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C/L Job and Practice Prospects?

Discussion in 'Psychiatry' started by Chimed, Dec 1, 2008.

  1. Chimed

    Physician 10+ Year Member

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    Curious if anyone can give some insight into what people do with a psychosomatic fellowship.
    - How difficult is it to get a full time job as a C/L psychiatrist? i.e. can one just walk into a city and expect to find a job?
    - What do fellows typically do after finishing a psychosomatic fellowship?
    - Are opportunities available in both private and academic centers?
    - What are hours typically like?
    - Salary?

    Thanks!!!!
     
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  2. Doc Samson

    Doc Samson gamma irradiated
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    Easy to find CL work - the world of medicine is really waking up to the value of CL psychiatrists in terms of quality of care AND financial benefit for the hospital in terms of throughput, cost offset, and risk management. Finding a job was really not a problem for me. Post-fellowship I've seen graduates do all kinds of things from straight CL to mixed practices (CL + outpatient) and research. Yes, private and academic opportunities are available. Hours are 8-ish until the work is done (the feast or famine aspect of CL can have that vary from done at 10am to done at 10pm), weekend coverage is typically negotiable. Salary varies pretty broadly too. The one caveat is that I would avoid "eat what you kill" arrangements for reimbursement - insurances LOVE to deny payment for inpatient psych consults as "not medically necessary" plus the feast/famine model can make for some lean weeks. Salary is definitely the way to go.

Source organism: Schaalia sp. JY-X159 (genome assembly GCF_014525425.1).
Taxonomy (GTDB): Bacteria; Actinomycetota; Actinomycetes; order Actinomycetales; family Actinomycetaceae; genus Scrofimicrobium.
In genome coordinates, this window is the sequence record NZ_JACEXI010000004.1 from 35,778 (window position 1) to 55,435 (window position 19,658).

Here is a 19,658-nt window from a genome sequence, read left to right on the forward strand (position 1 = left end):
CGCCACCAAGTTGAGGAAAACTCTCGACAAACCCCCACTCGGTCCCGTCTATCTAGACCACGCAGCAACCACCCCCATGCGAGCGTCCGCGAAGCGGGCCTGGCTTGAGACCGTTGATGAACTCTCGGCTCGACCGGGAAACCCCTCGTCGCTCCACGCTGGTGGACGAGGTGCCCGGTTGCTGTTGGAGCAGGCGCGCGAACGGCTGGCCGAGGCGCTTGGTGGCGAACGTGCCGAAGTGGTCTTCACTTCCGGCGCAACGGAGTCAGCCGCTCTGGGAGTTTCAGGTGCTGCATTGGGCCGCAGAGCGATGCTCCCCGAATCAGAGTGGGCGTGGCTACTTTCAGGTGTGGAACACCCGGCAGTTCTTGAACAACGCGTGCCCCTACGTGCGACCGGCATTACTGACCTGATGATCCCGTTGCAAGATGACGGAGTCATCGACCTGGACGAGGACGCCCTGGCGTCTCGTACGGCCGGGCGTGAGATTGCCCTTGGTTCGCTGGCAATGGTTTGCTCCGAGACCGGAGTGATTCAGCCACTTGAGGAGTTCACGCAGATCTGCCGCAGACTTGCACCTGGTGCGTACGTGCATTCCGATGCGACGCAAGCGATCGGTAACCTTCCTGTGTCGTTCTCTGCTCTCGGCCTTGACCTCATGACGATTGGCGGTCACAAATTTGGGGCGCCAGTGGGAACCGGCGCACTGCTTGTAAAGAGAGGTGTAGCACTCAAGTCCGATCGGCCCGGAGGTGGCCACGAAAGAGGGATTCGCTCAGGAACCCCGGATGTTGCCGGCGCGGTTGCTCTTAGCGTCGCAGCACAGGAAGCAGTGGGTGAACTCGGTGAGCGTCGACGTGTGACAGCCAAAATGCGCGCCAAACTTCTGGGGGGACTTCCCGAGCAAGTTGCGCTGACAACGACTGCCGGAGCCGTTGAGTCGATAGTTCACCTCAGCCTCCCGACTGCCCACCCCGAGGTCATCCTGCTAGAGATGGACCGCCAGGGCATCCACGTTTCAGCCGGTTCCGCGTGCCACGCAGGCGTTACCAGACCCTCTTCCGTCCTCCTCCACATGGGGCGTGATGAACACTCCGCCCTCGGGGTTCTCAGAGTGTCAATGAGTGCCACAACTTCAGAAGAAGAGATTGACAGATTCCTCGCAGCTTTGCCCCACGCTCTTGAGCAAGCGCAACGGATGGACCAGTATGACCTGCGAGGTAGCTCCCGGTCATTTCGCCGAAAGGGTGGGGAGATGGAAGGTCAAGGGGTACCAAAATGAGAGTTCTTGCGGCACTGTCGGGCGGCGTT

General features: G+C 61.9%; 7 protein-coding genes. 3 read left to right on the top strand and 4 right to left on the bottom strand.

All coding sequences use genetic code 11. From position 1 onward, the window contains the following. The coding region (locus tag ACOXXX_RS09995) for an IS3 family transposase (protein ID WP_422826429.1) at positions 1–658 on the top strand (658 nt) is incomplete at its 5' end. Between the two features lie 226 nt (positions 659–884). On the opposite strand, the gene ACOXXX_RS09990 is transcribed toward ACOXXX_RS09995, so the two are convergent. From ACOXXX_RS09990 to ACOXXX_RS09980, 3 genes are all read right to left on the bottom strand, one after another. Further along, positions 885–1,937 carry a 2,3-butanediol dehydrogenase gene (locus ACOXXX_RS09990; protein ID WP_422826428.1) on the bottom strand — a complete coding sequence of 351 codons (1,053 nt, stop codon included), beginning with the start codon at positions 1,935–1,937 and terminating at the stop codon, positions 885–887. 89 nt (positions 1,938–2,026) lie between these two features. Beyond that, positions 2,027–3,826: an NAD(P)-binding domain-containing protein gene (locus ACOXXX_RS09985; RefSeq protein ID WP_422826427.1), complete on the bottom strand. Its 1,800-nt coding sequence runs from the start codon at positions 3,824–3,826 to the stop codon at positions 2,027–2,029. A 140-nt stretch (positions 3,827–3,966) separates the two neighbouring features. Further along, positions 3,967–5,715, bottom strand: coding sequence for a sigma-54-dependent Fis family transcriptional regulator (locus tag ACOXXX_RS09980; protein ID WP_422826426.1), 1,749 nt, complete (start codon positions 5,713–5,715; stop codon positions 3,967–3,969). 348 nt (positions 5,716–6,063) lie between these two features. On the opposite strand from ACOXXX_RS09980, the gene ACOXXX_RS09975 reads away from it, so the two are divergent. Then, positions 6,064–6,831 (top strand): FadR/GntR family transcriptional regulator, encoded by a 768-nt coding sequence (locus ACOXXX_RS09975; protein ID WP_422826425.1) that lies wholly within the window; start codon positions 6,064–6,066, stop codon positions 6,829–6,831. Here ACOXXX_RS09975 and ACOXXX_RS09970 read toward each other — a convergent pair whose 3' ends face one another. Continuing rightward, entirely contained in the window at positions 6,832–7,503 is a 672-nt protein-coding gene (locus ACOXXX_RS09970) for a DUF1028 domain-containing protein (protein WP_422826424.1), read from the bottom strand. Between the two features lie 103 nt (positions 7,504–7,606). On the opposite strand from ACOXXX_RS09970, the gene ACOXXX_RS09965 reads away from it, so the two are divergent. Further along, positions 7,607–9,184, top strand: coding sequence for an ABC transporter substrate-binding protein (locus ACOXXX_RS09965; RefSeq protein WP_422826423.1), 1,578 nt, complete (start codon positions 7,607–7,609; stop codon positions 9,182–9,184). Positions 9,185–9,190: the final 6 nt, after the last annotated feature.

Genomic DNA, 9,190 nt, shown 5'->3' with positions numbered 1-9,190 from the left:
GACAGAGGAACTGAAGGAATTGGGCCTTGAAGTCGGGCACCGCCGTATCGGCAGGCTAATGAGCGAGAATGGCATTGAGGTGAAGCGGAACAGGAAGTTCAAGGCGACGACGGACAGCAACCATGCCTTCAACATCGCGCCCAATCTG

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  3. masterofmonkeys

    masterofmonkeys Angy Old Man
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    I have noticed that many, many academic medical centers employ non-boarded non-grandfathered psychiatrists to do their C/L work either in part or in whole. Even some of the more well known academic centers.

    To tell the truth, I have absolutely no idea if this is because there simply aren't enough C/L docs to go around, or if C/L docs shy away from academic medicine (which would seem odd given the cerebral nature of the subspecialty).
     
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  4. michaelrack

    michaelrack All In at the wrong time
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    A good board-certified psychiatrist is able to handle most aspects of the psychiatric subspecialties: addiction, geriatrics, psychosomatics, forensics, etc. In general, subspecialty certification isn't required to practice a psychiatric specialty except for 1) sometimes academic positions, 2) often for child psychiatry, and 3) sleep medicine (because a lot of sleep medicine is non-psychiatric). Also some forensic positions require certification.
     
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  5. Doc Samson

    Doc Samson gamma irradiated
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    True now, but becoming less the case. The board groups have an interest in having their certificate mean something. Insurances (as always) are looking for reasons to pay less. The overall movement is to have non-certified docs reimbursed at lower rates than those that are certified. Give it a few years, and hospitals will start favoring boarded docs because of improved rates of reimbursements and lower malpractice premiums.
     
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  6. OP
    OP
    Chimed

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    Thanks!!!!!
     
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